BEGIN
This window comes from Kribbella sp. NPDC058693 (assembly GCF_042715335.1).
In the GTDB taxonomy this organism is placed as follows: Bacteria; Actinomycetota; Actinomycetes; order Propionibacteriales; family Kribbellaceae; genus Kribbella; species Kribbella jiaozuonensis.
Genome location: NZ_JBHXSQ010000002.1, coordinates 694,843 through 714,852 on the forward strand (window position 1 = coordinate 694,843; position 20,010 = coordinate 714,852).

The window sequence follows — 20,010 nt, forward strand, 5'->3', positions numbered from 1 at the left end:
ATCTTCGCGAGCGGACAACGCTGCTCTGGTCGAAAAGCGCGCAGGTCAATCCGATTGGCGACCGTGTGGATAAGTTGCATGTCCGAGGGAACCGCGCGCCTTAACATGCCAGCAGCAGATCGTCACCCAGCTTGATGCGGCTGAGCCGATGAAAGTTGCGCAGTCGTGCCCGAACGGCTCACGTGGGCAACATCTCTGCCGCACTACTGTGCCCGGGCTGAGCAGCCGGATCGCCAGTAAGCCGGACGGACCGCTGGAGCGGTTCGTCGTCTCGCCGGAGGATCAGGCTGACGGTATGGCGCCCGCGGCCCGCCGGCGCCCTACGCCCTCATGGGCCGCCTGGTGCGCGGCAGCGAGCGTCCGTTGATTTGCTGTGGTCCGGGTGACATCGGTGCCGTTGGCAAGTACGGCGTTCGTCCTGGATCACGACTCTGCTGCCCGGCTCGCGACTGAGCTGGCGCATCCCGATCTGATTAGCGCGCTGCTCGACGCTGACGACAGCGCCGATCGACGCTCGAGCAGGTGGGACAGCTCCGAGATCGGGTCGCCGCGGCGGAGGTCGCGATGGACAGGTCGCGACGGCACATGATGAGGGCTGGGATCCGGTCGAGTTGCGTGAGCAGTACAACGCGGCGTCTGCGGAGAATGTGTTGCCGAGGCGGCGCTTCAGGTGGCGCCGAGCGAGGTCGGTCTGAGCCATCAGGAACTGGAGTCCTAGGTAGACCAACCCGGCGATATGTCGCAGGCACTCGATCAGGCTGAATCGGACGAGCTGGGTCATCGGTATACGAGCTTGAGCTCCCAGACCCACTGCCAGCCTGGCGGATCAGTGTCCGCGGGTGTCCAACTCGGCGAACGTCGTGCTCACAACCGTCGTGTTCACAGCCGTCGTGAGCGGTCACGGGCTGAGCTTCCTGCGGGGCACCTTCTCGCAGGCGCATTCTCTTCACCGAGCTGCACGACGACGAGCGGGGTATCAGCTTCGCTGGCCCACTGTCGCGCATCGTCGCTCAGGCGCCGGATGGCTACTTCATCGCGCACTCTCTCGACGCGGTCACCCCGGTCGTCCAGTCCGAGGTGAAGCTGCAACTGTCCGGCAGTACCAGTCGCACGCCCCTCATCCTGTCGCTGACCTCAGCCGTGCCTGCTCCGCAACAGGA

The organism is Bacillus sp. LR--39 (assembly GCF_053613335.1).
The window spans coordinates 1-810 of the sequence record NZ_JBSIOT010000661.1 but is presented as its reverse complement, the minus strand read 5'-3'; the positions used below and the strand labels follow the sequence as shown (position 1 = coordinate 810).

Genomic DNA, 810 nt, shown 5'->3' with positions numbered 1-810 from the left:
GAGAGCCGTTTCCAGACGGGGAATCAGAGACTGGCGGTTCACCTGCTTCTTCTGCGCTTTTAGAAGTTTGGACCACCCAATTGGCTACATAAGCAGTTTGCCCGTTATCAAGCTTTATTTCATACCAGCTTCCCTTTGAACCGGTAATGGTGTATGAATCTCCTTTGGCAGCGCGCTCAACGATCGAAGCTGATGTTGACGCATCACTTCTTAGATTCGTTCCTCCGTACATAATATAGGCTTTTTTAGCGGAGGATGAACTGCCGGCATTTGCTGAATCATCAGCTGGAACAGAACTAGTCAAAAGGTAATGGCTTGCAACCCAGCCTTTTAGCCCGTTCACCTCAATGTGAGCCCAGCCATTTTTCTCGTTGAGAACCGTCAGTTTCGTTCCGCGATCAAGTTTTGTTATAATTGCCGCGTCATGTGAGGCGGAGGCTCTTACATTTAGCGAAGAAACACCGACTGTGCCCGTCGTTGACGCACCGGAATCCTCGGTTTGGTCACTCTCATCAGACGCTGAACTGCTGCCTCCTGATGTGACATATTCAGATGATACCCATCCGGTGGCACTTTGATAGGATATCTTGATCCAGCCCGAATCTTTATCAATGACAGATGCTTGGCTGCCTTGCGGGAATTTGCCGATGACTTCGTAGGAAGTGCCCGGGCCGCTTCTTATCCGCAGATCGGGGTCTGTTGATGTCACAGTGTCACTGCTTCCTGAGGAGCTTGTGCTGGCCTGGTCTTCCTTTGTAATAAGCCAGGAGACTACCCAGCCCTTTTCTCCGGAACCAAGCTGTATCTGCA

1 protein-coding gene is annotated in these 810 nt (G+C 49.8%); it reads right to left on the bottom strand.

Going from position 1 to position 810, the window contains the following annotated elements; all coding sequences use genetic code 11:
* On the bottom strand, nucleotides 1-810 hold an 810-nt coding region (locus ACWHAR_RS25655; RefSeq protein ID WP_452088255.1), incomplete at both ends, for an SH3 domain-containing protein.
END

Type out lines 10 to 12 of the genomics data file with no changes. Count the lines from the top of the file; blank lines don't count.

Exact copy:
1 protein-coding gene is annotated in these 810 nt (G+C 49.8%); it reads right to left on the bottom strand.

Going from position 1 to position 810, the window contains the following annotated elements; all coding sequences use genetic code 11:
* On the bottom strand, nucleotides 1-810 hold an 810-nt coding region (locus ACWHAR_RS25655; RefSeq protein ID WP_452088255.1), incomplete at both ends, for an SH3 domain-containing protein.